Woman with unsteady walk is diagnosed with SMA in her late 40s

Margarida Maia PhD avatar

by Margarida Maia PhD |

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A woman with a long history of muscle weakness was found to have spinal muscular atrophy (SMA) in the her late 40s, a diagnosis that was prompted by her unsteady walk and records that showed her parents were blood relatives, a case report indicates.

“There are few cases reported of SMA being diagnosed this late in a person’s life,” the researchers wrote in “An Insightful Observation Leading to a Late Diagnosis of Spinal Muscular Atrophy: A Case Report,” which was published in Cureus. “We believe that highlighting the importance of clinically being able to identify the disease as early as possible may aid in modifying the progression of the disease course as well as reducing the morbidity [symptoms] and mortality associated with it.”

SMA is nearly always caused by mutations in the SMN1 gene and a shortage of the SMN protein. Without enough of it, motor neurons, the nerve cells that communicate with muscles to control voluntary movements, lose function and die. There are several different types of SMA, which start at different ages. Usually, “the severity of the disease is inversely related to the age of onset; that is to say, the earlier the onset of symptoms, the more severe the disease course,” the researchers wrote.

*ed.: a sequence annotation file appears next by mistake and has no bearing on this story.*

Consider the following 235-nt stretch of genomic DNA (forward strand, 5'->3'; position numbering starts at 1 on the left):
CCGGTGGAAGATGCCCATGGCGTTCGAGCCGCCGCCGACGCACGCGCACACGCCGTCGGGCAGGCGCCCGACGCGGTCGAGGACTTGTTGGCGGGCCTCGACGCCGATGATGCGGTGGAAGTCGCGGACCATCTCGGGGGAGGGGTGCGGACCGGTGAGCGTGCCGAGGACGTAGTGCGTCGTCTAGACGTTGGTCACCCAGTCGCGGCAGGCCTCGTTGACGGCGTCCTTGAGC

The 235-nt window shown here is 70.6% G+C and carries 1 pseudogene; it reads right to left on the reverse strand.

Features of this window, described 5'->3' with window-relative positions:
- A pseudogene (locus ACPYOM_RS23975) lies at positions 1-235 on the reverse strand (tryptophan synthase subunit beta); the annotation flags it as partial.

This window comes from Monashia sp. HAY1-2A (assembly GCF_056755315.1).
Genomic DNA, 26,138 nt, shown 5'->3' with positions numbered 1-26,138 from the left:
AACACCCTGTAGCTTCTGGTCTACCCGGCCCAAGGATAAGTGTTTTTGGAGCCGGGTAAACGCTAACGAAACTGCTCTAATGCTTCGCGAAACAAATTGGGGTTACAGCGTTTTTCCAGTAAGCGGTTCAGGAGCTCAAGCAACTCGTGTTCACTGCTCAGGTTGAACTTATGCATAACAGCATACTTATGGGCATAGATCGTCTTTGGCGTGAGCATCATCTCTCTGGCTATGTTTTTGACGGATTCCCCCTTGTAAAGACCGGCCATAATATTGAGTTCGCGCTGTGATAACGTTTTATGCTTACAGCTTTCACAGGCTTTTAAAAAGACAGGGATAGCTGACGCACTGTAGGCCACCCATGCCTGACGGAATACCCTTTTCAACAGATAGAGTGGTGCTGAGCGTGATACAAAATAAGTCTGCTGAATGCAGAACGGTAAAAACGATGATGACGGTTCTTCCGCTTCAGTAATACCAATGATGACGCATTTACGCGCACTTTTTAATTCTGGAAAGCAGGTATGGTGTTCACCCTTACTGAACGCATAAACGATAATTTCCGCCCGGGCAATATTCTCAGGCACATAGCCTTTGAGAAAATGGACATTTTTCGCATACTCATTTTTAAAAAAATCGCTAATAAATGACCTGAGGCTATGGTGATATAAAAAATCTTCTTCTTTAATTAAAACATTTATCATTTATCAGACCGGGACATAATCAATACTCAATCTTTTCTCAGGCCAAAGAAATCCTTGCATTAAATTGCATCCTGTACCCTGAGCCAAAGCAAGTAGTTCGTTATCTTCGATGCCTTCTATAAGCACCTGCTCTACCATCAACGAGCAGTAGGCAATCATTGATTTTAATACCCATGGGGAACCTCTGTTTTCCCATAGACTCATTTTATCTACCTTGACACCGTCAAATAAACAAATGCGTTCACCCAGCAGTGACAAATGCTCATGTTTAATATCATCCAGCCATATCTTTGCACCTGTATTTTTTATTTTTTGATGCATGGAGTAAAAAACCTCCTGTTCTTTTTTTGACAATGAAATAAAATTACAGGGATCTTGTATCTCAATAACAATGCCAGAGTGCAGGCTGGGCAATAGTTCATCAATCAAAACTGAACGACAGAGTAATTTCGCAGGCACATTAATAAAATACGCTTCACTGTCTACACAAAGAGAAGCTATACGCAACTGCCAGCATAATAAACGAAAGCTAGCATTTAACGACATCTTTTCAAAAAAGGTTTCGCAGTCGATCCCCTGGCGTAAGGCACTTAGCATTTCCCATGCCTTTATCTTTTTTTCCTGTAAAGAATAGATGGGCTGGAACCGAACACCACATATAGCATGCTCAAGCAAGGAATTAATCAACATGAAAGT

When SMA manifests in adulthood, symptoms are usually mild and progress slowly without shortening the person’s lifespan. These may include difficulty walking or weakness in the hands and feet. While it’s rare, the disease may go undiagnosed until late in adulthood.

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Here, researchers in the Antillean islands of Puerto Rico, Saint Kitts, and Nevis describe the case of a 47-year-old woman who was seen for anemia, or low numbers of red blood cells, that occurred secondary to chronic kidney disease.

A review of the woman’s medical records showed her parents were related by blood and that she had been treated with corticosteroids for many years, “as long as she could recall,” for an unspecified progressive muscle weakness.

During one visit, doctors noticed she walked unsteadily, with an ataxic gait. This, along with the fact that her parents were related, caused the doctors to suggest she have a genetic test, which revealed a disease-causing mutation in one copy of the SMN1 gene. Based on these findings, the doctors made a diagnosis of SMA. The woman “was referred for genetic counseling, where she was informed about her condition and the risk of progression,” the researchers wrote.

“We have successfully confirmed the diagnosis of a patient with an SMA that had remained undiagnosed for the better part of 40 years,” they wrote. “Diagnosing this disease proves to be somewhat difficult due to its many nonspecific clinical manifestations, such as progressive muscle weakness, ataxic gait, and muscle loss.”

The woman’s children were also found to carry the same gene mutation as their mother. While they didn’t show symptoms of the disease, the researchers “urge clinicians to perform genetic testing when clinical suspicion points to SMA to ensure timely and accurate diagnosis.”

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